Wednesday, 2 June 2010

Laurillard (2008) ‘The teacher as action researcher. Using technology to capture pedagogic form’

According to Laurillard teachers should, in the context of lifelong learning and continues professional development, with the help of the teaching community (like secondary teachers, lectures, teaching support staff) become action researchers to develop their understanding about teaching with technology.

She makes a case for this with the help of her Conversational Framework (CF), which can be used “to specify the requirements for an optimally effective learning experience” (Laurillard, 2008: 143). According to Laurillard’s, CF is educational useful and flexible, but it is complicated to incorporate it with technologies. In order to expand there understanding, teachers need to experiment, innovate with technology and learn from others. One way of developing is to become active researchers, to bring theory into practice.

Technology could support the process of sharing experiences and learning from each other. However, the take-up of repositories to share and reuse learning objects, as COLIS, JORUM, remain low. Learning Activities Management System (LAMS) is attempted to support sharing, and to harness teachers “exploration of learning technologies, as individuals and as communities of practice” (Laurillard, 2008: 147). But, the difference with the repositories is that LAMS tries to transform learning by keeping teachers in control of the pedagogies that technologies offer and by keeping the teachers active in the research community.

This article is published in 2008 and the idea behind a learning community to share experiences ans learn from others sounds reasonable enough. However, looking at the LAMS Higher Ed & Training Forum the community does not seem to be very active. The last post is from 09/06/09, contains 38 threads since the beginning of 2006, which is not much. Nevertheless, the getting started form contains post from 2010 and 15/07/2010 there will be a LAMS & Learning Design Conference.

I am not sure if I completely see Laurillard’s link between participating in a learning community to share experience and to learn from others and action research. The term Action Research exists already for a while and has shifting interpretations and applications (see: Dick (2002) describes it as a spiralling process of action (change), followed by research (understanding), followed by another action etc. It aims to be a self-reflective practice to solve a problem and the process is validated against critical friends in a professional circle (McNiff, 2002). Sharing and validation takes mostly, but not exclusively, place by writing a plan and a report. The critical friends leave feedback on the plan and on the report. Incorporation of the feedback is a part of the validation. The report is a way of disseminating the findings in the professional circle.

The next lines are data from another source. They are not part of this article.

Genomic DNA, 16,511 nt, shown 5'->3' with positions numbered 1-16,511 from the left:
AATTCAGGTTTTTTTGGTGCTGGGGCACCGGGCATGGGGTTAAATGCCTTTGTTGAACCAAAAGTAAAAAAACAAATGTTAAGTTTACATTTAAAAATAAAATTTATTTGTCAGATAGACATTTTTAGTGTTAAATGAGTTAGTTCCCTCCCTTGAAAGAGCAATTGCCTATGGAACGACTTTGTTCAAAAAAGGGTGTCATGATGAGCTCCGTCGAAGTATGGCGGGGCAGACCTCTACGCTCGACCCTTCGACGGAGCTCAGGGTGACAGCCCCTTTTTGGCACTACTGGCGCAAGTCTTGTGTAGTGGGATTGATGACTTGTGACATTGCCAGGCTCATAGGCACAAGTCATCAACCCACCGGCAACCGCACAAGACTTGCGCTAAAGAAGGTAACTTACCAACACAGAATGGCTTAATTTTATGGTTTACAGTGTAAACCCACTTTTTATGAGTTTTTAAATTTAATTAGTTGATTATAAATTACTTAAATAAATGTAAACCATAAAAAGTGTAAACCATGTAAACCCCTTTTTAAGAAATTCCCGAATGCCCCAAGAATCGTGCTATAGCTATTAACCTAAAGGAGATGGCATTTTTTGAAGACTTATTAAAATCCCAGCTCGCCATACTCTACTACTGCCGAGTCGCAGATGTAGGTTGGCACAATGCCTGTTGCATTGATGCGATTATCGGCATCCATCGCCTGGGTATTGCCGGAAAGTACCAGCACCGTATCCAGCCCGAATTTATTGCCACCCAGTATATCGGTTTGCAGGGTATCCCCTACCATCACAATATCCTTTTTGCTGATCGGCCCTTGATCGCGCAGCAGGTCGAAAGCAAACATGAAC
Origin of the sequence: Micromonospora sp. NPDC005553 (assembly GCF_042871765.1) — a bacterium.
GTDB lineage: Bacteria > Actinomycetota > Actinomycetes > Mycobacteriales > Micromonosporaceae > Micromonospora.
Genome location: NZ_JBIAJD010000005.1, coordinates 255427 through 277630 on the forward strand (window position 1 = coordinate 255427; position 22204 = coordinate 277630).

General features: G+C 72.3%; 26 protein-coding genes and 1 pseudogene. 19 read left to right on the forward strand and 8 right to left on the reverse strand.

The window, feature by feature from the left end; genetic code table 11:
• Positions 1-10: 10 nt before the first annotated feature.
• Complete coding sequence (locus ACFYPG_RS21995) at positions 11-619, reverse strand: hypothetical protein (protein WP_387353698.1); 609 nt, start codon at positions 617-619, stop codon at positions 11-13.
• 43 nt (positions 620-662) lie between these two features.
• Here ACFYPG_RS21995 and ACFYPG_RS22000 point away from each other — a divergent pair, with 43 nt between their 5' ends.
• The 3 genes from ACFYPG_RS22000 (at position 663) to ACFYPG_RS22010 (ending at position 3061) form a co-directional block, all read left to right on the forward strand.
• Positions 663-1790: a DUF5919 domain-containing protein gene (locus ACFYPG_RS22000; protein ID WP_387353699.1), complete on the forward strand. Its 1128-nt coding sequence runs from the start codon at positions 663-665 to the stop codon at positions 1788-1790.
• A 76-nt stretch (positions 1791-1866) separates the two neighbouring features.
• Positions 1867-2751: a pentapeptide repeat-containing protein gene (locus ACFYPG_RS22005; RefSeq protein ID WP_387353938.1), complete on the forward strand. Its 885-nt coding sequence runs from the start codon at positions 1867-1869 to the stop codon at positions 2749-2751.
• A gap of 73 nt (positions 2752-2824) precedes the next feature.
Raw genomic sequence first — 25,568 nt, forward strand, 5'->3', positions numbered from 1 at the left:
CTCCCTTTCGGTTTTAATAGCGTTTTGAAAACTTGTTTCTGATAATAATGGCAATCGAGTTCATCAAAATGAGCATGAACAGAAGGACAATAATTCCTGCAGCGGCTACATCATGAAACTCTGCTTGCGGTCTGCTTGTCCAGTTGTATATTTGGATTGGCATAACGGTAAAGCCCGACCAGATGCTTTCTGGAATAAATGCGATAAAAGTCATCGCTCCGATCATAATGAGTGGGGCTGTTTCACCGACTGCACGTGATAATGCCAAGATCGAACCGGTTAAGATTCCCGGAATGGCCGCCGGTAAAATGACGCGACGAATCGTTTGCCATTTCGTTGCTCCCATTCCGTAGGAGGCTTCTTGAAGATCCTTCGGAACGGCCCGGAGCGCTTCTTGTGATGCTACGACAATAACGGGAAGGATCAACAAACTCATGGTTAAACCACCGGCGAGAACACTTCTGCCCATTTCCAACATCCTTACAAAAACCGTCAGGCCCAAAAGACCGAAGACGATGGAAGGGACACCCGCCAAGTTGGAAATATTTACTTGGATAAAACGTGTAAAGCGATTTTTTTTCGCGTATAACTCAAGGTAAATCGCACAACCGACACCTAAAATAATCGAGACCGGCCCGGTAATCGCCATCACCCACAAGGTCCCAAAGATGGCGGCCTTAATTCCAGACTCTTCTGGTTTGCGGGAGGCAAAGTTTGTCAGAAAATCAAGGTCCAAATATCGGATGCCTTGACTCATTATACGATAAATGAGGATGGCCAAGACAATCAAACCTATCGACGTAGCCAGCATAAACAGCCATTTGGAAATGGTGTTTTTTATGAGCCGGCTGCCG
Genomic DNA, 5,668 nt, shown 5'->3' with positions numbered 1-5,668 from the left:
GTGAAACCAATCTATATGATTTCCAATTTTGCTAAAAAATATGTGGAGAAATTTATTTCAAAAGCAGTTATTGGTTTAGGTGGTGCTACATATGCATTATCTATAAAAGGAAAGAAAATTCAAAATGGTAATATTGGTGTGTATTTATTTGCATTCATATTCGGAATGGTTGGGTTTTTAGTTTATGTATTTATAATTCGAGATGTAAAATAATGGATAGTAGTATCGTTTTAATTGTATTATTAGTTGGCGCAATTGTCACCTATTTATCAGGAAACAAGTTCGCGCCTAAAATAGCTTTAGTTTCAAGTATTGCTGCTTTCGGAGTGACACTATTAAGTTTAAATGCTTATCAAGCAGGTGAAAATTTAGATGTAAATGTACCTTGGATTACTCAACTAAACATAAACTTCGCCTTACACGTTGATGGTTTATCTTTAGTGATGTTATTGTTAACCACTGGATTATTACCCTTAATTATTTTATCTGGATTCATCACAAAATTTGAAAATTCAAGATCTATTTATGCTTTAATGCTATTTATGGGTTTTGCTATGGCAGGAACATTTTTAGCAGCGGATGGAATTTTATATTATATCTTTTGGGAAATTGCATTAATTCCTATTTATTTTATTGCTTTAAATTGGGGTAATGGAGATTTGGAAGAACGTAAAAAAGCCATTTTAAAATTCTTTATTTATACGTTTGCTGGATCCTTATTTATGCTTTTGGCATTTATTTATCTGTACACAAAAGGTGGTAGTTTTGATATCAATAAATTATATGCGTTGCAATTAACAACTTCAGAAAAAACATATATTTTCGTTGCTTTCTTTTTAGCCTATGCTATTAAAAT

I do understand that LAMS can play an important role in sharing experiences and best practice. Technology can plays a role in the distribution and provision by making it easy to share, reflect, document and distribute. For a lecture, it is not difficult and time consuming to share and search. However, Action Research also requires a network of critical friends. Being a critical friend is a demanding task, requires skill and it takes commitment to be the meaningful-other in somebody else development. LAMS might, in my first impression an environment without much liability to start this commitment.

Laurillard in this paper addresses the importance of Action Research and the ‘willingness to share’ in a learning communities to extent our “knowledge about teaching with technology” (Laurillard, 2008: 139), and the way technology could support the learning communities. However, she does not address how to extent the ‘willingness to be critical’, which makes action research meaningful and is in my opinion the crucial factor behind action research.

Dick, B. (2002) ‘Action Research: action and research’. Seminar paper for seminar Doing good action research held at Southern Cross University 2002. [Online]. Available from: Last accessed 02/11/2008
McNiff, J. (2002) ‘Action research for professional development: Concise advice for new action researchers’. [Online]. Available from: Last accessed 02/11/2008
Laurillard, D. (2008) ‘The teacher as action researcher: Using technology to capture pedagogic form’. Studies in Higher Education, 33 (2), 139-154. Available online:

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